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House bill would limit police; ML Chief Fuhr says it could harm more people

by Angelica Relente, Herald Legislative Writer
| January 15, 2021 1:00 AM

OLYMPIA — Giovonn Joseph-McDade would not have been stopped by police officers if he was white, his mother said.

“My son was killed after a routine traffic stop — another senseless murder of an innocent young man,” Sonia Joseph said during a virtual hearing of the state House Public Safety Committee on Tuesday.

Joseph-McDade, 20, died on June 24, 2017, when he was shot by a Kent Police Department officer, according to the Kent Reporter. His parents filed a civil rights lawsuit against the police department in 2020, alleging he was wrongfully killed.

Sonia Joseph, a member of the Washington Coalition for Police Accountability, was one of the many individuals who testified during the hearing in support of House Bill 1054.

HB 1054 would place prohibitions on tactics and equipment used by peace officers when engaging with the public. The prohibitions include the use of chokeholds and neck restraints, as well as the use of unleashed police dogs to apprehend individuals.

Kevin Fuhr, chief of the Moses Lake Police Department, said the department does not allow chokeholds. Lateral vascular neck restraints, however, used to be allowed, but were discontinued. Only two officers in the department were trained to use a lateral vascular neck restraint, which is why the department did not use it.

“I don’t know that in my five years in Moses Lake that we’ve ever used the LVNR tactic,” Fuhr said. “That’s not something that we use on a regular basis.”

Grant County Sheriff Tom Jones said in an interview with the Herald chokeholds are “almost a form of deadly force,” as the hold intentionally blocks a person’s airway. Lateral vascular neck restraints are a less lethal option officers can use.

Jones’ department has four K-9s, he said. K-9s are accustomed to moving into confined spaces, which law enforcement officers are unable to do sometimes.

“This is just absolutely a bad section of this bill,” Jones said, referring to the prohibition on unleashed police dogs.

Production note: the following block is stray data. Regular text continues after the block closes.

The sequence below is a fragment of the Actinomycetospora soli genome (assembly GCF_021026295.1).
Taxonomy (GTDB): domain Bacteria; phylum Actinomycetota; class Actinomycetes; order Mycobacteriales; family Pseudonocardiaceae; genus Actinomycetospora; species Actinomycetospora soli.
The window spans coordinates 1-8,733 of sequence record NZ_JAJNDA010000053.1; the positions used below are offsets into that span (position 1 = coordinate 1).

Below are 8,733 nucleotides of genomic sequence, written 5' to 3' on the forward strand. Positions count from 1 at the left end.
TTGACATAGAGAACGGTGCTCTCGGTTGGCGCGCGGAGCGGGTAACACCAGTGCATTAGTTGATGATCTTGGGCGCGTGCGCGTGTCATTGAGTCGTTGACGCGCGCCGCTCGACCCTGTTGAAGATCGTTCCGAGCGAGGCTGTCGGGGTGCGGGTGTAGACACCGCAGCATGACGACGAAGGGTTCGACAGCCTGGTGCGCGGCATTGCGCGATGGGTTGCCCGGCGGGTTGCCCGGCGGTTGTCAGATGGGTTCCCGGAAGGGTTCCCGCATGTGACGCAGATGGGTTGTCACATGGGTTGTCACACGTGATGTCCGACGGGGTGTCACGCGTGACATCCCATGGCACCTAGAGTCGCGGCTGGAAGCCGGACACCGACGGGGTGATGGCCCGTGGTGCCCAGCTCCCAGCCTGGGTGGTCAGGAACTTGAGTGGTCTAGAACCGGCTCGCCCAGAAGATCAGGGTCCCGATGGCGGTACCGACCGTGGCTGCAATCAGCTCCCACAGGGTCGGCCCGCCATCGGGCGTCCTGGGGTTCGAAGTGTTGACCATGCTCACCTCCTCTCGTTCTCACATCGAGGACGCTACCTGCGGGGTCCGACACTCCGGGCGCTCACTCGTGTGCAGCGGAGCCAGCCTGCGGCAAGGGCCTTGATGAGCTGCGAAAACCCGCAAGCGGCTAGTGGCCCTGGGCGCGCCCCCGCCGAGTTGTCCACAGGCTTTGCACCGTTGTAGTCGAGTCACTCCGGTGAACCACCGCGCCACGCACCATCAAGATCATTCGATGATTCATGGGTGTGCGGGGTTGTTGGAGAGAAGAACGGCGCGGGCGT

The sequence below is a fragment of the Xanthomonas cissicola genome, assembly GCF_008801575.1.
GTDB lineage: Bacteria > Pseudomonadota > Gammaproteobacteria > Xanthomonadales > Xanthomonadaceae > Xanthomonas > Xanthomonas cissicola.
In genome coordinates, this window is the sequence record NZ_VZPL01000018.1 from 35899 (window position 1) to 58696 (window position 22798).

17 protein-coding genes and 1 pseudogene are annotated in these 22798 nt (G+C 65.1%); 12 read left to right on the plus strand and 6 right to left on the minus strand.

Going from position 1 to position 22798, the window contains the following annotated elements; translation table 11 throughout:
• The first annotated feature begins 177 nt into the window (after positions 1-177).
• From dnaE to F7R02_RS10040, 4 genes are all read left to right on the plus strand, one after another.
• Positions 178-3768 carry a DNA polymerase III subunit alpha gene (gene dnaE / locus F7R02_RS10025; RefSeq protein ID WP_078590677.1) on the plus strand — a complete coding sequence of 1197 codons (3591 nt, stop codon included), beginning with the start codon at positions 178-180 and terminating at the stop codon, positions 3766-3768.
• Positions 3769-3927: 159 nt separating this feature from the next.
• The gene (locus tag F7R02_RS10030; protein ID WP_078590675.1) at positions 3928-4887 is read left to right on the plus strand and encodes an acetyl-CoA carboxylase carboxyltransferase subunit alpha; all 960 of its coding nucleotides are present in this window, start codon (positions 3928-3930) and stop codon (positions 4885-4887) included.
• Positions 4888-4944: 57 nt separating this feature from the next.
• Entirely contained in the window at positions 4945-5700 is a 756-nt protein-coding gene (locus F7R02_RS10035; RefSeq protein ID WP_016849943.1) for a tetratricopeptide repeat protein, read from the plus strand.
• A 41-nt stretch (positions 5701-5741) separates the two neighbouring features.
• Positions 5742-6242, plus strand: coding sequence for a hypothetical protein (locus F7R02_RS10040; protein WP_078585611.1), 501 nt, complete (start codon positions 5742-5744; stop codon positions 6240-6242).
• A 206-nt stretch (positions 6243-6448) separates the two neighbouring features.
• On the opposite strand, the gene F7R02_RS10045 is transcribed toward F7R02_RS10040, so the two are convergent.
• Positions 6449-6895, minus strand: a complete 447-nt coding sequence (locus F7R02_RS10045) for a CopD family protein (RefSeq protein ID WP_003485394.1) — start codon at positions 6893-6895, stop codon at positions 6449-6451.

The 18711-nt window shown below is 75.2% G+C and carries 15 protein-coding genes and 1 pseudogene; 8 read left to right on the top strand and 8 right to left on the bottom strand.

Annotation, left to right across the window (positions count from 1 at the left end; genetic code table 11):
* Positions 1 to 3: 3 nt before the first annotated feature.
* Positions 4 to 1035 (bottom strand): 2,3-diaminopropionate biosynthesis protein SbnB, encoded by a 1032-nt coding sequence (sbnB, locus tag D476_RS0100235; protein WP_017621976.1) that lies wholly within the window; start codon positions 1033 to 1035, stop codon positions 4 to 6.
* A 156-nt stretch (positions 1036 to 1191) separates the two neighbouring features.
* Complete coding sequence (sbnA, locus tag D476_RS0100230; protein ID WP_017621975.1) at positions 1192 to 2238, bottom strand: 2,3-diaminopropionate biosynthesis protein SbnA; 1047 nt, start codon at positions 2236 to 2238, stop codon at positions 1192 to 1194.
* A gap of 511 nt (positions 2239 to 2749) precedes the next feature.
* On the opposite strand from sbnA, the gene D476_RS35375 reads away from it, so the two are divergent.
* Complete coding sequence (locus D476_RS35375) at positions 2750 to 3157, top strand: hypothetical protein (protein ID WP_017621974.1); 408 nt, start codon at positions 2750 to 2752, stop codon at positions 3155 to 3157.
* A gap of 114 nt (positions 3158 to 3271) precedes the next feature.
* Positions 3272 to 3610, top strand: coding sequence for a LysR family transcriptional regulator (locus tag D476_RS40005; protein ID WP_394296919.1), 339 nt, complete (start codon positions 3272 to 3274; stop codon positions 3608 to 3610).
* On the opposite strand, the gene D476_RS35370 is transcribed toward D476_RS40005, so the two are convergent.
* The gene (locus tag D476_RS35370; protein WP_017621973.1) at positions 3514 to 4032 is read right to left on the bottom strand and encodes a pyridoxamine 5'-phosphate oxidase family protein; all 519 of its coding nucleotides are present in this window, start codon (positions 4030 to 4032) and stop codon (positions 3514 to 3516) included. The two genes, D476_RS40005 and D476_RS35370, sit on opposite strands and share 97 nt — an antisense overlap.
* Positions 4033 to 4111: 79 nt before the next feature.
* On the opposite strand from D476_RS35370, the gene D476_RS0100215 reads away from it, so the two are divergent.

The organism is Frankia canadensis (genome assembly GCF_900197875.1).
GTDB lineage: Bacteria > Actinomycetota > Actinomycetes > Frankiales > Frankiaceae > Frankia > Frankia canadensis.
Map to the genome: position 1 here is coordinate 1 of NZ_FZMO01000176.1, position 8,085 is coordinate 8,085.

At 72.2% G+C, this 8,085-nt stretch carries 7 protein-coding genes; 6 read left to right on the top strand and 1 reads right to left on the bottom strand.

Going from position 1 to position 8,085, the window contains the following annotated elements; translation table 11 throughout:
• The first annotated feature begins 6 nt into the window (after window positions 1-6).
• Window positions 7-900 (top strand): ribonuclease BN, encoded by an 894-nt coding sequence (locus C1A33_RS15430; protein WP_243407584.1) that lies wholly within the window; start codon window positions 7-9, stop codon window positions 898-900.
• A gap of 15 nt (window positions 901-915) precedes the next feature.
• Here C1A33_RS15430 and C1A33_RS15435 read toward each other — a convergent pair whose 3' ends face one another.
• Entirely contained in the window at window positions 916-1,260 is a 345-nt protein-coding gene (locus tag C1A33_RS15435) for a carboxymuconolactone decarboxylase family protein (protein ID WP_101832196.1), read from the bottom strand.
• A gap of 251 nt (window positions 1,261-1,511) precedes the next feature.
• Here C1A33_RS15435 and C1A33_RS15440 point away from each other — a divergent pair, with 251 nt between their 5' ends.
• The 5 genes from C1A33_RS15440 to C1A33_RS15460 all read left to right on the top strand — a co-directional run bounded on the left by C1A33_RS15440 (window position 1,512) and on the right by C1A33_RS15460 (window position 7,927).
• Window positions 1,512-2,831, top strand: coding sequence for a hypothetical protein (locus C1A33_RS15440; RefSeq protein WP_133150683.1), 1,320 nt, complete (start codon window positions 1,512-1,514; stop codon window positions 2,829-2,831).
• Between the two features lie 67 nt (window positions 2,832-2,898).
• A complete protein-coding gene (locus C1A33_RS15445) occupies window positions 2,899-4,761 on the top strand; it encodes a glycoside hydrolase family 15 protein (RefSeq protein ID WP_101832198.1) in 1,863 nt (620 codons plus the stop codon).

HB 1054 would also ban the use of tear gas or certain military equipment, according to the bill’s text. Officers would also be banned from intentionally concealing identifying information on their badges.

Jones said there is some military equipment that should not be purchased by law enforcement officers, like tanks and rocket launchers. However, other equipment, such as armored vehicles — used for high-risk situations — are essential.

Fuhr said his police department has a tactical risk team, and it has equipment like tear gas and pepper spray. Patrol officers do not use any of it.

Officers would not be allowed to obtain a search or arrest warrant as an exception to the “knock and announce” rule, according to the bill. There would also be restrictions on vehicular pursuits if the bill passes and is signed into law.

Fuhr and Jones both said they are against the bill.

Enoka Herat, lawyer at the American Civil Liberties Union of Washington, said the tactics prohibited in this bill are exceedingly harmful and disproportionately affect communities of color.

“After the tragic death of George Floyd shocked the world, no one can claim to be unaware of the deadliness of chokeholds,” Herat said during the virtual hearing Tuesday.

Rep. Mary Dye, R-Pomeroy, said having a bill that micromanages what officers can or cannot do in an altercation is the “wrong starting point.” Policymakers need to have an open dialogue with peace officers to better understand what they are faced with.

“This was an issue that the governor put forward as one of his key issues for this year,” Dye said. “I think that the best place to start that is to become very knowledgeable … about the rationale that led to these tactics being trained for.”

Fuhr said the limitations in the bill would hamper law enforcement. More officers would be prone to injury or death, and as a result, and more civilians and suspects would suffer.

“I think most of this bill is a kind of a knee-jerk to what’s going on nationally,” Fuhr said. “I don’t think the issues that we’re talking about in this bill are happening in Washington state.”

Fuhr said Washington has already set the bar and the direction law enforcement is heading into with the passage of Initiative 940 in 2018, a measure regarding police reform.

“I think that if they start limiting our ability on using some of our less-lethal weapons, more people are going to end up getting hurt and/or killed on both sides — the police side and the suspect side,” Fuhr said.

Sakara Remmu, member of Black Lives Matter Seattle-King County, said Washingtonians are at risk for unnecessary excessive force. HB 1054 can begin implementing appropriate limits on tactics and equipment used by police officers.

“Our communities are not war zones,” Remmu said during the legislative hearing, “yet and still it is our communities that have seen firsthand how the police force is increasingly using equipment that is designed for use in war and not for keeping communities safe.”

photo

Casey McCarthy/Columbia Basin Herald

MLPD patrol officer Yoni Mengist walks back to his patrol vehicle on Thursday afternoon in Moses Lake.